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Acorn Music 500

Synthesiser Hardware and Software for the BBC Micro

Acorn's first venture into music synthesis boasts some good-looking synthesis hardware and a music composition language - AMPLE - that grows with the user. David Ellis has the advance details.


An exclusive review of a new British-built computer music add-on that incorporates a programming language designed specifically for musicians.


Ah well, Christmas is coming, the geese are getting fat, and people are thinking of pressies - a ripe time for the launch of Acorn's latest box of merriment. But no, this isn't the Model C BBC Micro, or indeed anything to do with their growing interest in business computing. Instead, in all but name, the Music 500 is a second processor specifically designed for high quality sound synthesis, but inclusive of some special software by the name of 'AMPLE' (standing for Advanced Music Programming LanguagE). And as I hope this review will show, it is remarkably advanced, knocking spots off all previous attempts at giving musicians their own programming language, and for an astonishing all-inclusive price of £199.

Background



Well, there are two sides to the story - the hardware and the software - and both start with another Cambridge company by the name of Hybrid Technology. We first reported on their endeavours in Rumblings back in E&MM October 83, when the story went something like this: 'Well on the way are a couple of really smooth British (about time too...) programmable digital sound generators for home micros. Specs are elusive at present, but one would appear to have 12 channels each with a 64kHz sampling rate and offering all sorts of yummy modulation options, whilst the other goes for more channels (32) with a lower sampling rate of 32kHz. The former is expected to appear initially for the BBC Micro, and not surprisingly, Acorn are showing a lot of interest. With expected price tags of under £200, these look like just what the doctor ordered...'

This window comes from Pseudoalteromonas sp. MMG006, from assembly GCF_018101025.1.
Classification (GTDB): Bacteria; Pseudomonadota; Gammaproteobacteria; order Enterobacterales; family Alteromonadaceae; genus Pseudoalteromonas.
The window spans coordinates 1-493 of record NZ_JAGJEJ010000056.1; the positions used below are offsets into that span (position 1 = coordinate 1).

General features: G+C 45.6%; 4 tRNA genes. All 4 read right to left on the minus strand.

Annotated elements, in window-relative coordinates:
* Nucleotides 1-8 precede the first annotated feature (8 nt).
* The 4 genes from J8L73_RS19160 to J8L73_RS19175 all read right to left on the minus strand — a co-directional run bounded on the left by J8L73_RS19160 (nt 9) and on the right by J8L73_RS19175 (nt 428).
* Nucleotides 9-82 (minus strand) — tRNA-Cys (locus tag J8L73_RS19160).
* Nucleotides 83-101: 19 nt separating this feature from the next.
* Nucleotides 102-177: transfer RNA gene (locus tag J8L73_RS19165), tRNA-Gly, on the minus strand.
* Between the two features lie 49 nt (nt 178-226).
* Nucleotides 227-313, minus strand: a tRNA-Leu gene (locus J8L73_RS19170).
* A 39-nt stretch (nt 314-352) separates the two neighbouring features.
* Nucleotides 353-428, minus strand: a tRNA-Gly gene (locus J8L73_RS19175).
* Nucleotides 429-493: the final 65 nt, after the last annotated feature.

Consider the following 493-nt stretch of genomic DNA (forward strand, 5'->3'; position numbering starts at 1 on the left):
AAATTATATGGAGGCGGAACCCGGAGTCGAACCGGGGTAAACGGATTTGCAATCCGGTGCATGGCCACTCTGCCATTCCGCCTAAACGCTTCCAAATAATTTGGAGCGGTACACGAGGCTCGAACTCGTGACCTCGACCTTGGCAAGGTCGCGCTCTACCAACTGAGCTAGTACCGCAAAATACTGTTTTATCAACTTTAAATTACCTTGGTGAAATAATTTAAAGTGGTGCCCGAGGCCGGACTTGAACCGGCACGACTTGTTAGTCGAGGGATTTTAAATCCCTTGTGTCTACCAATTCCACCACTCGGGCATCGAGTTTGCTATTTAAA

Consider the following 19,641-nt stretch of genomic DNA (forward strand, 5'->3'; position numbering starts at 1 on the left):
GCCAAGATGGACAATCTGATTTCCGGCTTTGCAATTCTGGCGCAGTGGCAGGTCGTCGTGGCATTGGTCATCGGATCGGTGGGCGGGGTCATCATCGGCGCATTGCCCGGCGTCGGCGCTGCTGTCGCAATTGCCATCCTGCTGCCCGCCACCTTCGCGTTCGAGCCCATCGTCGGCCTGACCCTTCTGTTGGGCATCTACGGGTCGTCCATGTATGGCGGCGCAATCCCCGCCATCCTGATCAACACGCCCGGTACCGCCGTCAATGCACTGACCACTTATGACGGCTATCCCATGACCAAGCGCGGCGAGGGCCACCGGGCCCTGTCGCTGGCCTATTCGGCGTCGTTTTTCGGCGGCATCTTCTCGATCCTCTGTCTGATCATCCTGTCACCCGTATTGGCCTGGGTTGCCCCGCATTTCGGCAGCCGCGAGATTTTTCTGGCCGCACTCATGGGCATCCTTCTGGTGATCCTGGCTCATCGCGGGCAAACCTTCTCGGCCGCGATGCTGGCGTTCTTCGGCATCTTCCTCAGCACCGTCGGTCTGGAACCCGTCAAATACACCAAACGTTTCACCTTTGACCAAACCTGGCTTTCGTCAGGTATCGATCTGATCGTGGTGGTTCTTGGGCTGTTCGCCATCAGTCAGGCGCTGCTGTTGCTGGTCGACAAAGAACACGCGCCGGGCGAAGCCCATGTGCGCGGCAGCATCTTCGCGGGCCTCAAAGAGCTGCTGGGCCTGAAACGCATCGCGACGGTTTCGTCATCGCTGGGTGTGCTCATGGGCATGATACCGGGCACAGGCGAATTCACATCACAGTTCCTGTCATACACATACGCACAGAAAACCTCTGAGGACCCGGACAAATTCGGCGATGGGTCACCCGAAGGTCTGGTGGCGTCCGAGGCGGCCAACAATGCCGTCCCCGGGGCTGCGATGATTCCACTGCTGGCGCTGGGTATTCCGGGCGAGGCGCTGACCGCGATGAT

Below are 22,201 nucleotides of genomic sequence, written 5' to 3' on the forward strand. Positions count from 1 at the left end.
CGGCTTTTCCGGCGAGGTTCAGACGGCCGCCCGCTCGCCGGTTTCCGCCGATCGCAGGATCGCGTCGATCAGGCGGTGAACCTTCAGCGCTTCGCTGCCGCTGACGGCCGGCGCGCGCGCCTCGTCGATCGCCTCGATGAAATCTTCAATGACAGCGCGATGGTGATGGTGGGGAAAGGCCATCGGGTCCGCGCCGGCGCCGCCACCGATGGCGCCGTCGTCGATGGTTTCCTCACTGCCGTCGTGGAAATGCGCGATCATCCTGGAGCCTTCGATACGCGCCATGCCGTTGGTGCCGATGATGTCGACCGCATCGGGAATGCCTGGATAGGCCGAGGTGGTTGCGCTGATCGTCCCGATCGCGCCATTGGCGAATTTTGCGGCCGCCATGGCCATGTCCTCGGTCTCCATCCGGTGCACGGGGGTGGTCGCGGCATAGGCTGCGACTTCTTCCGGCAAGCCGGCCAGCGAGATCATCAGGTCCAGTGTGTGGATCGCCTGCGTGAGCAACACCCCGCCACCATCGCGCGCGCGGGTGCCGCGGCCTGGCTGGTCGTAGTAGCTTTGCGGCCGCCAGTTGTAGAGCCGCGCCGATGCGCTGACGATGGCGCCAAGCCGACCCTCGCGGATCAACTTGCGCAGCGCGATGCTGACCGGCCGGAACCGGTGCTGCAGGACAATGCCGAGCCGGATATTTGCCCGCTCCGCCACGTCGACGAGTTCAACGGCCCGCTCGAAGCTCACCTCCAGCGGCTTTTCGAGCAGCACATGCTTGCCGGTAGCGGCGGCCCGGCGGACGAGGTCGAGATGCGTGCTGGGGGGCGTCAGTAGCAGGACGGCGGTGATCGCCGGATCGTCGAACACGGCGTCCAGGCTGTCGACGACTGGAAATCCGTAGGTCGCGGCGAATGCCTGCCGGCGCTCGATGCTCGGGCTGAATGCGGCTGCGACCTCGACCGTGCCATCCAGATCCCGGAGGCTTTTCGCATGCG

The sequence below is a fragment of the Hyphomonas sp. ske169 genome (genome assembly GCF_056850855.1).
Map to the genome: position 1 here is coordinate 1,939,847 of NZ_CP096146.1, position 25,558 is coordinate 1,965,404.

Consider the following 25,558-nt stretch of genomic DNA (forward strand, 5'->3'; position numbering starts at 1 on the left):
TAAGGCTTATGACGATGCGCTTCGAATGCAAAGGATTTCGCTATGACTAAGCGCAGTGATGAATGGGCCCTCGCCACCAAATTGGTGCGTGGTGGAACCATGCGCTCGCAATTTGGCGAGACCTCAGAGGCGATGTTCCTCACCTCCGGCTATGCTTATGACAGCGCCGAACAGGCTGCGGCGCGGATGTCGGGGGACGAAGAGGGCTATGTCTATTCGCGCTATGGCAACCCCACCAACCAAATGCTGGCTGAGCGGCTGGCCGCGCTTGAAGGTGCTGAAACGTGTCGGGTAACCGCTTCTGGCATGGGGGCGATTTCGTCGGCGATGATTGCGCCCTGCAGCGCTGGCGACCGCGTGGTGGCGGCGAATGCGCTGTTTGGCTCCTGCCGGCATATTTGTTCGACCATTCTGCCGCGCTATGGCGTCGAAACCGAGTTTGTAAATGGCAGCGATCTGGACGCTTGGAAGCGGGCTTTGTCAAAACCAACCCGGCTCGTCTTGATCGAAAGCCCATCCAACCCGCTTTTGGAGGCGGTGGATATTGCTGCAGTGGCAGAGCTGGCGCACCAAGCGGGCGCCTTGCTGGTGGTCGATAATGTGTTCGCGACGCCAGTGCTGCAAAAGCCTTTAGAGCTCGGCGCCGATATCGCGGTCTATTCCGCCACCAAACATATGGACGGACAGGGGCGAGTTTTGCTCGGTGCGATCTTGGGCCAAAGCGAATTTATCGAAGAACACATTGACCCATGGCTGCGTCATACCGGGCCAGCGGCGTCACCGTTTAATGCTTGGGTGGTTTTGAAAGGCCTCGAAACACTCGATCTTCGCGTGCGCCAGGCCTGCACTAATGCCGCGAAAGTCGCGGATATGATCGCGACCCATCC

A year later, the pudding turns out to have proved itself in no small way, though the hardware almost undersells itself in its disk drive-sized case (actually, it is a disk drive case) that plugs into the BBC Micro's 1 MHz bus and produces a stereo output via a five-pin DIN socket. The Music 500 synthesiser box also includes its own power supply, so there's no question of over-stretching the Beeb's resources.